Sonia Ruiz

Despite my current professional position, I have a pretty shitty laptop, but it’s one I’m honestly pretty happy with. I carry around a Dell that I have to have open at a 110-degree angle in order to see anything on my screen; otherwise, the screen goes dark. Despite having had it for a couple of years, it hasn’t gotten noticeably slower until very recently. It has been a faithful pal that has encouraged me with the hype music I needed to complete some of my proudest academic works. It has failed over time, and will probably fail me a few more times before it becomes too inconvenient to use. But it’s a machine — it’s bound to happen.

Using my laptop in the comfort of my home, where I have a strong internet connection and can work on my comfy couch, however, feels very different from using it among all the customized Macs that others use on campus. All of its imperfections — the way the power cord has to be connected to an outlet so that I can turn on my computer, the flickering screen, the broken sides, the USB Wi-Fi I rely on for internet connection — suddenly become more noticeable. The sharp contrast in quality turns the comical descriptor “shitty” into an objective one. A couple of months ago, I was in a meeting with a co-worker (a Mac bearer) when I began experiencing internet issues while attempting to access a shared Google Doc. As I shared this observation, they replied, “Oh yeah, a Dell will do that to you.” With that brief statement, my computer shifted from my beloved tool to a resented barrier.

For those ready to comment on sensitivity — it’s not about the comment, it’s about the assumption. Hear me out. Yes, my computer sometimes doesn’t connect because of poor connection ability, and it is likely that my computer has this issue more often than Macs — but sometimes it’s simply because the Wi-Fi is spotty.

Here’s the thing — while I am the only one with my shitty Dell in sight, it is extremely unlikely that this thought will occur to me unless a Mac is also having issues. People with Macs rarely encounter this insecurity because Macs are supposed to be “superior.” Regardless of the truth in that statement, it is a perception instilled into anyone who owns a laptop. If the Wi-Fi connection is poor, a Mac user is much more likely to assume that there’s a problem with the Wi-Fi rather than their actual computer. It would probably take someone else saying that their connection is fine for them to consider, “Oh shit, maybe there’s something wrong with my computer.”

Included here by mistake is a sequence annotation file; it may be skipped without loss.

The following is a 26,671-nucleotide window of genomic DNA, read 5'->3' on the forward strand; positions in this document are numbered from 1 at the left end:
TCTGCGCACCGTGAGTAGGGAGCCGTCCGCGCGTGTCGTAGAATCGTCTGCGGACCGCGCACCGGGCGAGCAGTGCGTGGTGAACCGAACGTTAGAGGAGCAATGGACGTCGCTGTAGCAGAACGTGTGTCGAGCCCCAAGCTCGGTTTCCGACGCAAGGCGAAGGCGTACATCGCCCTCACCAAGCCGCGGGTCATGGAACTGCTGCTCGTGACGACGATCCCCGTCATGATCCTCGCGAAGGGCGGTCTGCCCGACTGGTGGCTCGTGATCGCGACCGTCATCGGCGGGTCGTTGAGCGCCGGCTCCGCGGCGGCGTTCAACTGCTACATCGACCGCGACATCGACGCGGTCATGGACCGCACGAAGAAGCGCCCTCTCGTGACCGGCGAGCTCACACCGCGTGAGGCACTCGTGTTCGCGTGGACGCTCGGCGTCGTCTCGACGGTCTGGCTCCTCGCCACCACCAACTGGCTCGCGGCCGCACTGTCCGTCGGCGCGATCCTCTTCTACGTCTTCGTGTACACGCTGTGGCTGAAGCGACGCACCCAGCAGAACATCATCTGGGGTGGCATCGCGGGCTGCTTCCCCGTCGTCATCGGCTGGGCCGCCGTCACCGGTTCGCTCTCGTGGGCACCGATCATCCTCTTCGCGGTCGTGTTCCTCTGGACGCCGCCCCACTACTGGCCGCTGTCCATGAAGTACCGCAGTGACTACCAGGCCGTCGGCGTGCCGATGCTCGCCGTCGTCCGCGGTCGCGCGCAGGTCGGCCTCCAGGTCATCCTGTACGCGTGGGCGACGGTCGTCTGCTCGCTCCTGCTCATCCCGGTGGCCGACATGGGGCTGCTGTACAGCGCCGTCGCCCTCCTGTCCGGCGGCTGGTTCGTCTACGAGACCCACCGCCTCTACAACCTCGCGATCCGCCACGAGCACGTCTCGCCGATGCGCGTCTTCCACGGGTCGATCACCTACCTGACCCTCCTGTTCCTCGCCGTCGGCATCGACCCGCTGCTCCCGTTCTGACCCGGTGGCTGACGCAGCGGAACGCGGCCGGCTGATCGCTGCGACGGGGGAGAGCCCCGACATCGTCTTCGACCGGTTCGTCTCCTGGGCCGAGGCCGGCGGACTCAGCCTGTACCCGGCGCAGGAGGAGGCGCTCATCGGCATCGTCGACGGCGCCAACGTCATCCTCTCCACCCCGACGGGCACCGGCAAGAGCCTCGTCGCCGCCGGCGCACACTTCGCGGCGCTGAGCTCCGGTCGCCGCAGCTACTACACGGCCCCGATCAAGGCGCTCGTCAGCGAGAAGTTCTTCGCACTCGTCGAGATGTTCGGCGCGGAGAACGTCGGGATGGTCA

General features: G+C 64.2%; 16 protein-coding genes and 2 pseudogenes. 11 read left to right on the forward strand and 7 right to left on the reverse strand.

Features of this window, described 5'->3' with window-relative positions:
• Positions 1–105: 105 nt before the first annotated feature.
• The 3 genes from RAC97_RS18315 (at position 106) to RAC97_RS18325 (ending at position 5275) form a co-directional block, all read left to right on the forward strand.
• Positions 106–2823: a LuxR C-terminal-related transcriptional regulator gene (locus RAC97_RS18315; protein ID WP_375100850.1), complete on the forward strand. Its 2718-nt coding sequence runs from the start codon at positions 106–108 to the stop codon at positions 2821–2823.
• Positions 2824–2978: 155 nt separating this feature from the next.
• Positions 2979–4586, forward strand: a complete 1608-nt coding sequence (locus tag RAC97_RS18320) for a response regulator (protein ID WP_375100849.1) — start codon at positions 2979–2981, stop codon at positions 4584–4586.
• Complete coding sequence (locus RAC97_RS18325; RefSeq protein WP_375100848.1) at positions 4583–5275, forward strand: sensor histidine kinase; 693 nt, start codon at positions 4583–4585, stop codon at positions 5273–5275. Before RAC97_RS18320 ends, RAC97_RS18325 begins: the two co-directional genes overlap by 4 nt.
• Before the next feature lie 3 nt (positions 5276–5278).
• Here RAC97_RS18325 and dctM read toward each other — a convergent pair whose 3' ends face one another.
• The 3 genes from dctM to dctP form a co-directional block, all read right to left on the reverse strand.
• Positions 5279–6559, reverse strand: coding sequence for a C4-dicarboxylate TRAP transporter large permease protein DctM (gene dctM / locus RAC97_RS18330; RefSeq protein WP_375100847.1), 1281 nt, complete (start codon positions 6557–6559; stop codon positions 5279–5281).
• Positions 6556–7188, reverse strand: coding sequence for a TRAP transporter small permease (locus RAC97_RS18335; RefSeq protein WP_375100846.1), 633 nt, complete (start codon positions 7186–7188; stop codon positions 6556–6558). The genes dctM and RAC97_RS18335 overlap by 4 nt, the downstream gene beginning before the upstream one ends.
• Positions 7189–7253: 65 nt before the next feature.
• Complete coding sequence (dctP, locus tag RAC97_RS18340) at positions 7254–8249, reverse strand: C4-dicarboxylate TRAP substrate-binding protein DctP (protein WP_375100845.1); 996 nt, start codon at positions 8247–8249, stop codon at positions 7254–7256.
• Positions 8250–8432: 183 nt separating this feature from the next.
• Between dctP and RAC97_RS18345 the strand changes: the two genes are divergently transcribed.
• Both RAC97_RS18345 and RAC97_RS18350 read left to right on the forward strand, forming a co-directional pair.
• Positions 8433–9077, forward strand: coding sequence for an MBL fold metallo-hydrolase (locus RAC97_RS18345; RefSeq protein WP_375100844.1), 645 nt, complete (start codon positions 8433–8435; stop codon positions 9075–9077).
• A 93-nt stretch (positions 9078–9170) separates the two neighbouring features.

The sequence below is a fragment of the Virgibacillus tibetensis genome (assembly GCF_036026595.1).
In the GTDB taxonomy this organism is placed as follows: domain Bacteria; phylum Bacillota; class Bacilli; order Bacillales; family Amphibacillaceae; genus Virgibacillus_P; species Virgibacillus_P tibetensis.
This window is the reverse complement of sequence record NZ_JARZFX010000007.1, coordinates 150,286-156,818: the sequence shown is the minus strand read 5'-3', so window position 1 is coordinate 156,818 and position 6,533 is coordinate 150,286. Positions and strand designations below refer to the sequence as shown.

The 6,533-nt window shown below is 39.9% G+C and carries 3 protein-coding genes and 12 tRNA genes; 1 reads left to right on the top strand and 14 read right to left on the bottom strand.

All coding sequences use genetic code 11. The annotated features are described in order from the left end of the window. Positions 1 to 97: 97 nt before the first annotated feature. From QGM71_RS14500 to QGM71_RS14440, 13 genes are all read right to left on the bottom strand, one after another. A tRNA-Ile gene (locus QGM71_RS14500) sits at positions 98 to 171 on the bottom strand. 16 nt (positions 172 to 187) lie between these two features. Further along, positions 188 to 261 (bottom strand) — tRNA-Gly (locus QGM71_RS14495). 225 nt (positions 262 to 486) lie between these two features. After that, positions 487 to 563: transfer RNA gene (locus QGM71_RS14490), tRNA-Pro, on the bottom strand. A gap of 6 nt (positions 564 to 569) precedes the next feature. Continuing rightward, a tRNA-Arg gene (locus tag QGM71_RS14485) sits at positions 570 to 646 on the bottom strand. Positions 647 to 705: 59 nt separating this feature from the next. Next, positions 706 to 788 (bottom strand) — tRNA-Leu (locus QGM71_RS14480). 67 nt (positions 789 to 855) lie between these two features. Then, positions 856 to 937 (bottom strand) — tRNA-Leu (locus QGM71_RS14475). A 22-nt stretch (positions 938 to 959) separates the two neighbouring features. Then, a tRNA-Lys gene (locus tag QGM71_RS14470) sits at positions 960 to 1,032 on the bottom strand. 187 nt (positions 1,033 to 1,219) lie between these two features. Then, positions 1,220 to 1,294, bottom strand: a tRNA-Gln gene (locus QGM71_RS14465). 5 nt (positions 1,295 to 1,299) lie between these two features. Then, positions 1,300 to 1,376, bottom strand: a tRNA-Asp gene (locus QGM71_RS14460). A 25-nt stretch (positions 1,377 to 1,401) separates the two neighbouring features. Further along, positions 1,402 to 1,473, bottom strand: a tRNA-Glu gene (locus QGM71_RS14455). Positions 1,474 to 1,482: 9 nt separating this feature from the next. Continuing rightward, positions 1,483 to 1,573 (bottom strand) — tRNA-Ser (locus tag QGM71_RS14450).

Too often, low-income students at Yale are seen as falling-apart Dell apparatuses that, despite the odds of their limited performance, somehow managed to remain useful. In the sea of Macs, low-income students are too often characterized by their “deficiencies,” and as a low-income alum, it is hard not to adopt that mentality. Often this complicated background is what we highlight to advocate for ourselves and our accomplishments. But this perception can lead people to automatically assume that problems regarding our ability to thrive here lies within low-income students themselves, flawed Dell computers that can be repaired with enough work. And as a result, people fail to consider Wi-Fi quality, the surrounding social and cultural environment that influences the quality of relationships and conversation for everyone, Dells or Macs — when attempting to adequately support FGLI students.

Ensuring that low-income students belong and are appropriately supported requires a serious, needed and long overdue consideration of the quality of resources, social culture and institutional structure of this campus. Currently, this university is not prepared to support the increasing number of FGLI students because it is not making an active self-assessment. It does not explicitly question its role in this relationship (if it recognizes it at all). Yale University is and has always been an elite institution of higher education, whose original purpose was to prepare wealthy, white male students to become global leaders. A failure to recognize this history and how it continues to influence the environment today distorts the conversation, presenting Yale as a benevolent benefactor to needy students. It limits its understanding to the individual FGLI student, leaving no room to ask, “How can we, as an institution, change? How can Yale create social and cultural change to adapt to its changing student body?”

I love the FGLI community here — it is why I am still around, busier than ever. There is nothing more beautiful that I have witnessed during my time here than to see another FGLI student open up in all of their beauty, confidence and wisdom. The communities these students represent, sometimes for the first time on campus, provide perspective in unimaginable colors. Don’t get me wrong; that journey can come with a lot of struggle, and for some their upbringing encompasses a lot of pain, sacrifice and trauma that is best left in the past. But, as a good friend once said to me, we are strong and wise not despite of our experiences but because of them. FGLI students need a platform to express all of this — the good and the bad — with the space and time that the conversation warrants. If Yale truly and genuinely wants to support these students appropriately and to its full capability, their identities cannot be simplified to social misconceptions — especially in an elite space like this.

Written on my shitty, faithful Dell companion.

José Yobani López Sánchez graduated from Yale College in 2018 and is a current Woodbridge Fellow. Contact him at .